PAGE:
The court had been asked to protect the freedom of expression guaranteed by the American constitution. The plaintiffs, led by the American Civil Liberties Union, argued that the Communications Decency Act signed into law last February, making it a criminal offence to transmit any "indecent"or "patently offensive" material on the Internet, was unconstitutional.
Certainly, sexually explicit material does exist on the Internet, although almost all of it is preceded by warnings. Moreover older laws covering obscenity and child pornography remain fully operative; the US Justice Department has successfully used them recently to prosecute on-line cases. But beyond this, communication on the Internet can be, as the judges noted, unfiltered, unpolished and unconventional, sexually controversial and vulgar - "in a word indecent". It is into this new area that the Communications Decency Act extended the law.
The plaintiffs' objection was that it would prohibit the transmission of some literary, artistic and educational material of value to minors as well as adults. For this reason, the new law's opponents included Aids organisations, the Planned Parenthood Association, booksellers' associations, writers' groups, and single-issue pressure groups such as Stop Prisoner Rape and Human Rights Watch.
What did the Court admire so much about the Internet? One feature is that nobody owns, controls or dominates this global web of computers and computer networks, linked together by the world's telephone system. It is like the roads in this country except that the Internet does not belong to anybody, it exists because the operators of computers and of computer networks in different countries have decided to use a common method or language for transferring data. They have been concerned only with how quickly a packet of data travels around the Internet and not with the content of these missives.
Secondly, the Internet is inexpensive and thus as open to minority interests as to mainstream concerns. For the price of a home computer and a modem linking it to the telephone system, you can connect to and thereby address the world. You could participate, for instance, in the 15,000 or so discussion groups or you could create your own Web site (a Web site comprises material assembled on your computer which any one of the 40 million people using the Internet can call up on to their own computer). Compare this with the effort, time and money required to get a book published, or a newspaper launched or a television service under way.
When challenged, the US Government said that providers of material on the Internet which might be unsuitable could take steps, rather as cinemas do, to prevent children reaching it. They might ask "visitors" to show that they had a credit card, which would rule out minors. Or they could tag doubtful material so that it could be filtered out by special software. The trouble with the first is that the credit card companies would not co-operate in verification unless a commercial transaction is involved. The drawback to the second is that it would be expensive for non-profit organisations to carry out even if the relevant technology existed.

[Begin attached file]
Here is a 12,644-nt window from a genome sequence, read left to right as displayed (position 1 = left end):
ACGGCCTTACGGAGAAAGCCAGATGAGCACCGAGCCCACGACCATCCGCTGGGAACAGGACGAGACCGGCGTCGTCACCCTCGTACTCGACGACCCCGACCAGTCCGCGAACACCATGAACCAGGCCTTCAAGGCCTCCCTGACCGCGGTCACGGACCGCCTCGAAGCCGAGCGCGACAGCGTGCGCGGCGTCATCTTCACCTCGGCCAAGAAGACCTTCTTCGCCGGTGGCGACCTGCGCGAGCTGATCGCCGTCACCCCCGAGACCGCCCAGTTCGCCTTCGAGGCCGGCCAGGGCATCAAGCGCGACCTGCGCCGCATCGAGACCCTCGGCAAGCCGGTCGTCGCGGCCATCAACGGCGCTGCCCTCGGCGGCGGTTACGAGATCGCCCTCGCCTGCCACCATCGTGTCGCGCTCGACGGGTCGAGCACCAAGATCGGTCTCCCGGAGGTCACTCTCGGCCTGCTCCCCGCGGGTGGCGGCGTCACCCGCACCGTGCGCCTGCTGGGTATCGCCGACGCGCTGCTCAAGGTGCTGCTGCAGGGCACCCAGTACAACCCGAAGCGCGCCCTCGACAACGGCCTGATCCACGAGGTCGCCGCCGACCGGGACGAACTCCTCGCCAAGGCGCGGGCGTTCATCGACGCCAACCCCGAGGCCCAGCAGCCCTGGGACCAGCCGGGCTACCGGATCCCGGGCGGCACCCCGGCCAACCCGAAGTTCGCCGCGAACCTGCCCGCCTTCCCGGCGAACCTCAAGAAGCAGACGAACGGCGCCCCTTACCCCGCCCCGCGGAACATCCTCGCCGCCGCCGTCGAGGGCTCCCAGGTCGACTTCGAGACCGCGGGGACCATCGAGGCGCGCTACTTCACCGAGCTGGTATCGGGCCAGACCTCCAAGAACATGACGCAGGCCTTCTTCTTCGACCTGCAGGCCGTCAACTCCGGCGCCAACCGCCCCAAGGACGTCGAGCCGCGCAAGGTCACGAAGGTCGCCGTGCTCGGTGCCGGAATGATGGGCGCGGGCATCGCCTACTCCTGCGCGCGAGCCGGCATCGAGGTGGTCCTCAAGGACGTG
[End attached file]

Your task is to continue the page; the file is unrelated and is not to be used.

Fortunately, without government prompting, ratings services and software applications are being designed to help parents limit their children's access to the Internet. A Platform for Internet Content Selection or PICS has been launched which provides a positive rating of Web sites. And there is software which will route users to only those sites and no others.
Taking all this into account, the three judges declared the Communications Decency Act unconstitutional. One of the judges said that the Internet may fairly be regarded as a "never ending worldwide conversation. The Government may not ... interrupt that conversation."
Such a result could not be obtained under Britain's present constitutional arrangements. We have no entrenched right to freedom of expression. A bill similar to the Communications Decency Act could quite easily pass through Parliament and become unchallenged law. While the tradition of free speech in the United Kingdom is deep rooted, in the United States it is sacred. That is why the US Supreme Court could declare 20 years ago that to lose freedom of expression, for even minimal periods of time, "unquestionably constitutes irreparable injury".
To arrive at the American level of safeguards, we would have to write Article 10 of the European Convention of Human Rights into British law. This states that "everyone has the right to freedom of expression ... without interference by public authority and regardless of frontiers". But it adds that "this article shall not prevent States from requiring the licensing of broadcasting, television or cinema enterprises". Newspapers are not on this list of media where special safeguards can be employed. Nor, according to the American court, should the Internet.